The Nov 10 issue of the New England Journal of Medicine had several interesting articles about sleep apnea.
Obstructive sleep apnea (OSA) is a risk factor for the development of hypertension. Increasing evidence also links OSA to ischemic heart disease and stroke. Yaggi HK and colleagues (N Engl J Med 2005;353:2034-41), in an observational cohort study, found that OSA significantly increases the risk of stroke or death from any cause. This increase in risk is independent of other risk factors, including hypertension.
Both obstructive and central sleep apnea are common in patients with CHF; central sleep apnea is present in up to 40% of patients with chronic heart failure. Bradley TD et al. (N Engl J Med 2005;353:2025-33) randomly assigned 258 patients with CHF and central sleep apnea to receive either CPAP or no CPAP. CPAP decreased apnea, increased the injection fraction, and improved nocturnal oxygenation, but did not increase survival.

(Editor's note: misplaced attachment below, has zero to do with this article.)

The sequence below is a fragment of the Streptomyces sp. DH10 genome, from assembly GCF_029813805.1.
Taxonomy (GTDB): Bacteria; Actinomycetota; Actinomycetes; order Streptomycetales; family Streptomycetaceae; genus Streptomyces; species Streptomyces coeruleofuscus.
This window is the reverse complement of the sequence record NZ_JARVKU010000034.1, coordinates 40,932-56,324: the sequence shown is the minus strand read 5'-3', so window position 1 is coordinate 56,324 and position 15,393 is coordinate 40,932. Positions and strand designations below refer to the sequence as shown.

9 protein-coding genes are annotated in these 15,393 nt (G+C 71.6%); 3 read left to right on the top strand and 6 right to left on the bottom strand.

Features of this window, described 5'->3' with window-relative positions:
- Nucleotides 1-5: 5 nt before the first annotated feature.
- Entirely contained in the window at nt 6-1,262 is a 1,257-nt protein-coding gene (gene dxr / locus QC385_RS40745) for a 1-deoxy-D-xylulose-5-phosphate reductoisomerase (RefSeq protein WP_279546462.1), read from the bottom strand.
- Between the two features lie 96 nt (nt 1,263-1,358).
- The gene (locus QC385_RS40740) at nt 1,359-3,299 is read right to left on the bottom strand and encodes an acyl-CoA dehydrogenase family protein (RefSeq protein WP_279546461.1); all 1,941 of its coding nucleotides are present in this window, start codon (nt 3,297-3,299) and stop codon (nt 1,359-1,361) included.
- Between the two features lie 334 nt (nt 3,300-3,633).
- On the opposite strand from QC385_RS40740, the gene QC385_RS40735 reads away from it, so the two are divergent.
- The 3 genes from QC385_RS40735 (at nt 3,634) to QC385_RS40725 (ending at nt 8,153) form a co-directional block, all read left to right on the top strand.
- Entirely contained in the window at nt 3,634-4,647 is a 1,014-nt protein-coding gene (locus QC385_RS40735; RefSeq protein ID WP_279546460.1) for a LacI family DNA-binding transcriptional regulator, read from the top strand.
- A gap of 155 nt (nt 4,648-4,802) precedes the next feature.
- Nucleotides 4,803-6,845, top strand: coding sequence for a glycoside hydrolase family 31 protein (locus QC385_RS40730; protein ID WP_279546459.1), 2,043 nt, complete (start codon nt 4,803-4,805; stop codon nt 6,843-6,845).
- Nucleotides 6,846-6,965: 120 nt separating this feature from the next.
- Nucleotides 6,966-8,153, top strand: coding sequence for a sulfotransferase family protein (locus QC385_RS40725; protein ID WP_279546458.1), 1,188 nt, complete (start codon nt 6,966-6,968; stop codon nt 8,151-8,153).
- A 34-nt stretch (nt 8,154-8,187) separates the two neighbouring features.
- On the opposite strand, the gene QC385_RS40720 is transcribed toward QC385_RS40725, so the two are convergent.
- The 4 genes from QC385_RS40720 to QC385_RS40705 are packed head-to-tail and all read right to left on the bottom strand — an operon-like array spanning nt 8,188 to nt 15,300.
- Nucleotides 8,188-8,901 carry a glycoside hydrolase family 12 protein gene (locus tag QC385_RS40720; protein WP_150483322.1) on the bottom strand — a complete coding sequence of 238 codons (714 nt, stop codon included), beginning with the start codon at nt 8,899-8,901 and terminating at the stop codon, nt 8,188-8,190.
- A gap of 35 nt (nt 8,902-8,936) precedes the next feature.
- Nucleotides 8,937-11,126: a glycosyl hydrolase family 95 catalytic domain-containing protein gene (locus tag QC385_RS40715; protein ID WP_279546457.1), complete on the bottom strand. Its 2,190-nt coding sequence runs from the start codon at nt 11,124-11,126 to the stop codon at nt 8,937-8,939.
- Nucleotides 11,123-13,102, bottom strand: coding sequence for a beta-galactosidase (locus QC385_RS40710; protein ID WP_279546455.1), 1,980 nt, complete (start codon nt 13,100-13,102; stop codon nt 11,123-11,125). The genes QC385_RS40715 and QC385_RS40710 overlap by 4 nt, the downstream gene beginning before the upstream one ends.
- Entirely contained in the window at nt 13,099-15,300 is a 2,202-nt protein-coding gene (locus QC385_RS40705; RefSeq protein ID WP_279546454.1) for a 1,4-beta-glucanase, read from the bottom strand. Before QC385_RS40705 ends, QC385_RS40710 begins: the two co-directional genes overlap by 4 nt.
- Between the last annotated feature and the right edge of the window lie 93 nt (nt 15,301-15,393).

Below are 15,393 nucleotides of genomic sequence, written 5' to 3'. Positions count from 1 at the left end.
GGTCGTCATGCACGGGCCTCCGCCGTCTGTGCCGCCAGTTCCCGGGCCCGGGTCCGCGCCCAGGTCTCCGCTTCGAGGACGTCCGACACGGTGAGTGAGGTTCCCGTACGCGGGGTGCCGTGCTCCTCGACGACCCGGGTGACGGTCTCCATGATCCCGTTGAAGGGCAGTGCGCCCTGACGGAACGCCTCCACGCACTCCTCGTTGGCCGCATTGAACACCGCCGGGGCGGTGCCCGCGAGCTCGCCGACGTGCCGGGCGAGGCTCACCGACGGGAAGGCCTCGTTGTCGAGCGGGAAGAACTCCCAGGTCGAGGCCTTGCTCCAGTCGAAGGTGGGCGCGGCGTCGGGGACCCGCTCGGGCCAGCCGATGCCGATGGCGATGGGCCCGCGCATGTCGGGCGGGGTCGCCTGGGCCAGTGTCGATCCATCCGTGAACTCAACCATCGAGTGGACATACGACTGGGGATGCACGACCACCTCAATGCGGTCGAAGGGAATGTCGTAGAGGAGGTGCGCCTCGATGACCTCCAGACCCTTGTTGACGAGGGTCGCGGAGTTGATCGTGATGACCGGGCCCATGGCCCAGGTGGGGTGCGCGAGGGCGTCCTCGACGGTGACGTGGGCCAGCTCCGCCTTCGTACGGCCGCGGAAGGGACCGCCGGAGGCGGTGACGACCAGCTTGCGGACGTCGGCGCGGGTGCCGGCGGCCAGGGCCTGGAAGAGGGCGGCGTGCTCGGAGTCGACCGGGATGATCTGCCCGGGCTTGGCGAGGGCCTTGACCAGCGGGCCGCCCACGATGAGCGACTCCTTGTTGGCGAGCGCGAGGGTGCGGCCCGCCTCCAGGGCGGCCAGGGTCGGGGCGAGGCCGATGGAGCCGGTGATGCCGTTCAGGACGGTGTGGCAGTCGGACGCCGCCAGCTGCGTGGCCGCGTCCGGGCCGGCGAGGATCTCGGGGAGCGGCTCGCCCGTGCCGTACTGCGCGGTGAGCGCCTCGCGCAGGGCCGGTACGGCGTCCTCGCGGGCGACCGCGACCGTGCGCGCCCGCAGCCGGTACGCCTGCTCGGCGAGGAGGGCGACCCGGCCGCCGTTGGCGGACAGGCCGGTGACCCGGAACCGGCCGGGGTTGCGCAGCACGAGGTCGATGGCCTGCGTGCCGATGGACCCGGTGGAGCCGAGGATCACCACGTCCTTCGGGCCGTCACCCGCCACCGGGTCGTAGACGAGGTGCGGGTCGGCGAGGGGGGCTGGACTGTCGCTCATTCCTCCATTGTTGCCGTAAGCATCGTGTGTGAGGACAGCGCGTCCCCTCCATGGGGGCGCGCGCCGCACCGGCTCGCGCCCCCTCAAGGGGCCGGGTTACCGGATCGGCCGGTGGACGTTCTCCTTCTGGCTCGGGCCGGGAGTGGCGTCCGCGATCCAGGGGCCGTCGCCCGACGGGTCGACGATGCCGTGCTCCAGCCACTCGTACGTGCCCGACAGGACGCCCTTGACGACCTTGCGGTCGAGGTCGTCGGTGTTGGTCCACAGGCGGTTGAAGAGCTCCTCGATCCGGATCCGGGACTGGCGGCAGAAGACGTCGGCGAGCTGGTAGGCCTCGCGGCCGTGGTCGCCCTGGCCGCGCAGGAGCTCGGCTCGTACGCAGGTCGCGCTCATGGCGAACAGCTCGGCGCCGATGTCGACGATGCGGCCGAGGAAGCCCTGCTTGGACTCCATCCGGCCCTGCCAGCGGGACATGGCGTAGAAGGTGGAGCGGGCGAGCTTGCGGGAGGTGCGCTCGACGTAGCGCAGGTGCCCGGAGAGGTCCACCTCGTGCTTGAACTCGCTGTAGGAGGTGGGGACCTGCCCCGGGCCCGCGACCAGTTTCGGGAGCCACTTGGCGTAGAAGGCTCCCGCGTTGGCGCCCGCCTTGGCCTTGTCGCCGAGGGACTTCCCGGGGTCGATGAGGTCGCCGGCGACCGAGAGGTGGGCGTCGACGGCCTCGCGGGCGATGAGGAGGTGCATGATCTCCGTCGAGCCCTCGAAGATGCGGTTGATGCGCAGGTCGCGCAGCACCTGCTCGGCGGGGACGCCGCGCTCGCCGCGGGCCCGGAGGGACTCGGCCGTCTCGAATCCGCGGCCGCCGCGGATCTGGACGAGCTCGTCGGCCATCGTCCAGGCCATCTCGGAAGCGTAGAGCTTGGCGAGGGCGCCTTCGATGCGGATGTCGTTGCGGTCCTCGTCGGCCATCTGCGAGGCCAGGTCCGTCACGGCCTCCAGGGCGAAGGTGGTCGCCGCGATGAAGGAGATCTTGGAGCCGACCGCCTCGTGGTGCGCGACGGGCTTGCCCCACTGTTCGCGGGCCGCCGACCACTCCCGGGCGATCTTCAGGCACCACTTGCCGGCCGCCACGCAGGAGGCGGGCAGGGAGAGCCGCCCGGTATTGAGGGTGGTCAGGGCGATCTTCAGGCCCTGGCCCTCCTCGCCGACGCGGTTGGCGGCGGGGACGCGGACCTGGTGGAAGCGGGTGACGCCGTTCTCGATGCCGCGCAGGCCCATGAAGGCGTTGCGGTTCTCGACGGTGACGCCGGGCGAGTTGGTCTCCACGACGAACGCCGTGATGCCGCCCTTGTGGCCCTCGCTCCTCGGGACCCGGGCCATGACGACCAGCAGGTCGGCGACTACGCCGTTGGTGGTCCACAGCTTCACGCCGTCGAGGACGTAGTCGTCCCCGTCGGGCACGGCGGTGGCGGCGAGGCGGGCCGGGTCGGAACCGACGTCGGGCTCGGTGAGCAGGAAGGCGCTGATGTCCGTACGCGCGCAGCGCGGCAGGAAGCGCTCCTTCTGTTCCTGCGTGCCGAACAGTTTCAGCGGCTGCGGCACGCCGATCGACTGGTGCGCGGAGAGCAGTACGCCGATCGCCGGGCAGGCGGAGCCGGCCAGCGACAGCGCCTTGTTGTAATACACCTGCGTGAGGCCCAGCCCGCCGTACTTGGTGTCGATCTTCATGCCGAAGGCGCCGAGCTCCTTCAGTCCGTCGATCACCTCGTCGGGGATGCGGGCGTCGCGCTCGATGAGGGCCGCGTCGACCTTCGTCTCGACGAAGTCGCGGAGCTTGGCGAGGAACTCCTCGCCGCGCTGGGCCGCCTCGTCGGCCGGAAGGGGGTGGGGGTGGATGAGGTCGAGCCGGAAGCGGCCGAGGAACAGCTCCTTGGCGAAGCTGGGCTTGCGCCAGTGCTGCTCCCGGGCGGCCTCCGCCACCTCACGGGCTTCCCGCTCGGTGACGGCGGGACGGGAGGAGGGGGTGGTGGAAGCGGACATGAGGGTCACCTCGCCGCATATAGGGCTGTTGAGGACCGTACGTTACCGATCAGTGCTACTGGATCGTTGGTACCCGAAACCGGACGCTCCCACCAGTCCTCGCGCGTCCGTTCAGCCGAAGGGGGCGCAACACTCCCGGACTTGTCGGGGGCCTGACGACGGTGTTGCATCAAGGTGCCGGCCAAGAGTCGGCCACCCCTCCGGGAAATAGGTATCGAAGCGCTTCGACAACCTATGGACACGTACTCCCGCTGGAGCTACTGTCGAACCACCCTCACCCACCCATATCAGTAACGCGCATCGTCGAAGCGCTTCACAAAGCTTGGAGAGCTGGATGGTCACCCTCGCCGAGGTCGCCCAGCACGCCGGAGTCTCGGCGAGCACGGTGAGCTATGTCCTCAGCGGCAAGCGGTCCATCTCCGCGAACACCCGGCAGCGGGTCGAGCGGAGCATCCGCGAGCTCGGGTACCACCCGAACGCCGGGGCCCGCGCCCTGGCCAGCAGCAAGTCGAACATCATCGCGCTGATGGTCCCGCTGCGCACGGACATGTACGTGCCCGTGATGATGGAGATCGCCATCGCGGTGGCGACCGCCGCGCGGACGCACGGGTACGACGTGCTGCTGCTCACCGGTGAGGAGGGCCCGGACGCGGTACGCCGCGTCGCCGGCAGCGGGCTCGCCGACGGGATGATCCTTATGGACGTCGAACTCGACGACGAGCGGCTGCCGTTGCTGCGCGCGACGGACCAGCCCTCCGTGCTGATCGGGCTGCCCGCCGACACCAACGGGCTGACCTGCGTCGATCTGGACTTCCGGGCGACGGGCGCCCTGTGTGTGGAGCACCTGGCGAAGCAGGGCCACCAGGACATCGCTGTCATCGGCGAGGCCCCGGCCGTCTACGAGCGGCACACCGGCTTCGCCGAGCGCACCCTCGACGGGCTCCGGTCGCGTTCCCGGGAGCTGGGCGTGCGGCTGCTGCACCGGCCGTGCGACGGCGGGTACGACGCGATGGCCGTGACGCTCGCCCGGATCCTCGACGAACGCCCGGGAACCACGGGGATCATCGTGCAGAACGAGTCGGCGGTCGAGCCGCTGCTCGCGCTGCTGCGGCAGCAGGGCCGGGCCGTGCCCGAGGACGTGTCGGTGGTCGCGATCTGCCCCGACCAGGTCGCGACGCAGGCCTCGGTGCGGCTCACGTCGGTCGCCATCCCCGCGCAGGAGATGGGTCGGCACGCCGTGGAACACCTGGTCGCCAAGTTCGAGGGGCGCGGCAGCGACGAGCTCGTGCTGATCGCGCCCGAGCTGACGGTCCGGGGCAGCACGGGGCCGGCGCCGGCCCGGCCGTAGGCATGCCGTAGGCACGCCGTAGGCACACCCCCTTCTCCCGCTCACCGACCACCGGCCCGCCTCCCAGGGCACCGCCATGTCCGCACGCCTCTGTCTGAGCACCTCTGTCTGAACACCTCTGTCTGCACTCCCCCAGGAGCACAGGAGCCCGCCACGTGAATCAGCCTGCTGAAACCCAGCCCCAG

Nasal CPAP is the standard treatment for OSA; other treatment modalities include oral appliances and ENT surgery. The first step in the management of central sleep apnea associated with heart failure is optimization of cardiac functioning. Other possible treatments include CPAP, BiPAP, supplemental oxygen, and theophylline.